Looking back 10, 25, 50 years ago (published Gazette, June 12, 2014)

The Northumberland Gazette delves into the archives to remind readers of stories from the past.

10 YEARS AGO – Thursday, June 10, 2004

The future of Northumberland’s middle schools looked bleak today after councillors met yesterday to debate a switch to two-tier education. Once again they were greeted by strong protests at County Hall, Morpeth, as they considered approving in principle a move to a primary and secondary structure. The move would allow education bosses to tap into the Government’s Building Schools for the Future programme, worth around £270million to Northumberland’s education budget. Campaigners, who have fought hard to save the three-tier system, displayed banners before the meeting of the authority’s full council in a final bid to influence members. And inside the packed chamber, they had a chance to lobby councillors before the controversial issue was put to a vote.

25 YEARS AGO – Thursday, June 8, 1989

A Rothbury student took shelter in the British Embassy at Peking after being trapped on the university campus there when violence exploded in the city over the weekend. Twenty-one-year-old Selma Piper, of Hillside Road, was nearing the end of a year’s stay in China as part of her degree course at Durham University. Along with 13 of her colleagues from Durham, she had been confined to the campus since the early days of the Chinese students’ protest in Peking’s Tiananmen Square.Her worried parents, Harry and Sheila Piper have spoken to her by telephone two or three times since the start of the unrest. But their anxiety increased as violence erupted in the city and news reports indicated that the military were expected to move on the university itself in search of student activists.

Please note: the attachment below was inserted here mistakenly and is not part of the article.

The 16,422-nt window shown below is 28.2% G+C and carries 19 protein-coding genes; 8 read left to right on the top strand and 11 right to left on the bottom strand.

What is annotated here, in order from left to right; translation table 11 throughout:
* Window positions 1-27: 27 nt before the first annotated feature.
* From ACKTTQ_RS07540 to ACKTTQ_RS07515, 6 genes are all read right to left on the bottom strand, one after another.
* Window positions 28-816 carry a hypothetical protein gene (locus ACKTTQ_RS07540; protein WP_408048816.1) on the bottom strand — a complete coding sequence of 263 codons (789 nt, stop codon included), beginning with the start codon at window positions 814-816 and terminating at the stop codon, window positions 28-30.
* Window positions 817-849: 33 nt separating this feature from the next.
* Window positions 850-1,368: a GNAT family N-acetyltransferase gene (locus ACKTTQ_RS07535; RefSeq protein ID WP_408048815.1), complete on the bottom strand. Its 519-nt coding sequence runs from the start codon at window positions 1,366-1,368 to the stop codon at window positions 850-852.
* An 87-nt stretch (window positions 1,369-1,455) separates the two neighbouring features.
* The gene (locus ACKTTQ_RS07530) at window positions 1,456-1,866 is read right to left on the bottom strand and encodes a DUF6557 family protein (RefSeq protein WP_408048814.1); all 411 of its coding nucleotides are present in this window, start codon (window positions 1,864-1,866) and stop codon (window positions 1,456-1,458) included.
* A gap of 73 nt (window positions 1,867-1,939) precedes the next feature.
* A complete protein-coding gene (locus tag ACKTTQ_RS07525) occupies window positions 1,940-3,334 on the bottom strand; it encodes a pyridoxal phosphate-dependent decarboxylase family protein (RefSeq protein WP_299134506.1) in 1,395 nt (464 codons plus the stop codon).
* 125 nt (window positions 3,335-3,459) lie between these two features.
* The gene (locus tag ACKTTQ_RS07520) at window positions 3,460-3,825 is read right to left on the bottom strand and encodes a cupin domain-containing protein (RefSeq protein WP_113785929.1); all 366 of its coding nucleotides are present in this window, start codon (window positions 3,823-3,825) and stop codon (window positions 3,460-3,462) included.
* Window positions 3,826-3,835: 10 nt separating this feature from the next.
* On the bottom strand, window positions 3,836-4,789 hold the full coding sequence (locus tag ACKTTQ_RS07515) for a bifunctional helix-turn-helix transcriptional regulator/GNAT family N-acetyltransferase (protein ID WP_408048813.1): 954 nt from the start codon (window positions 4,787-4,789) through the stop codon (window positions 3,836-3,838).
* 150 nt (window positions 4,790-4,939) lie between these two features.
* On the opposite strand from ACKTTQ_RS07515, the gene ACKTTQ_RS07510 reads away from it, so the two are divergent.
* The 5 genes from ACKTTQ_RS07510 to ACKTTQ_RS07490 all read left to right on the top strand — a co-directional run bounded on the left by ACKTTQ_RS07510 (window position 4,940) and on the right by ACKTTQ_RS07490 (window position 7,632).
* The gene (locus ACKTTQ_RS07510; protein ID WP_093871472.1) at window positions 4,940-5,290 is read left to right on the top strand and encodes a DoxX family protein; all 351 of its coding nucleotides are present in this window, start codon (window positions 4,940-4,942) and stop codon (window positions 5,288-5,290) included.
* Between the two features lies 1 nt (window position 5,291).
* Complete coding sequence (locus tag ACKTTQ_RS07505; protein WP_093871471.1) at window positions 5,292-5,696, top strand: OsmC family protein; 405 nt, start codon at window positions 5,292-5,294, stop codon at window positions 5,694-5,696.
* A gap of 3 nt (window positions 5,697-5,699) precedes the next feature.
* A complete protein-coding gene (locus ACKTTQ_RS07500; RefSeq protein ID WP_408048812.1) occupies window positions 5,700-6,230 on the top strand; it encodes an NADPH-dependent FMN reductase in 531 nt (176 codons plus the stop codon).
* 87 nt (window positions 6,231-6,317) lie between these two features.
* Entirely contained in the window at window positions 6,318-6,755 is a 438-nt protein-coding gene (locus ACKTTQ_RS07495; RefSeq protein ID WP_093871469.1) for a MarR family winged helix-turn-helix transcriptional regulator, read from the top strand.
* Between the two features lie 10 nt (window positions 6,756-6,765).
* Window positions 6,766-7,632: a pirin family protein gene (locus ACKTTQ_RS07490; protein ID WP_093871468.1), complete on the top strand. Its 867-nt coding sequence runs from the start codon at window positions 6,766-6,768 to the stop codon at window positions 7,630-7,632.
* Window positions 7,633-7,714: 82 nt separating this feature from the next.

50 YEARS AGO – Friday, June 12, 1964

Seventy customers have threatened to boycott their village local unless they received a promise that improvements will be carried out. The threat has been made by the regulars at the Farriers’ Arms at Shilbottle – a Newcastle Breweries’ house believed to be more than 200 years old. They complain that the seating and toilet accommodation at the pub is bad and that the building is antiquated. They say they have put up with things as they are for long enough. “The seats are hard with little pads on them and the toilet situation is atrocious,” said Mr Bob Mather, the spokesman for the customers. He told the Northumberland Gazette: “We are fighting for better conditions. The company has promised to redecorate the place but say it is not on the list of houses to be improved.”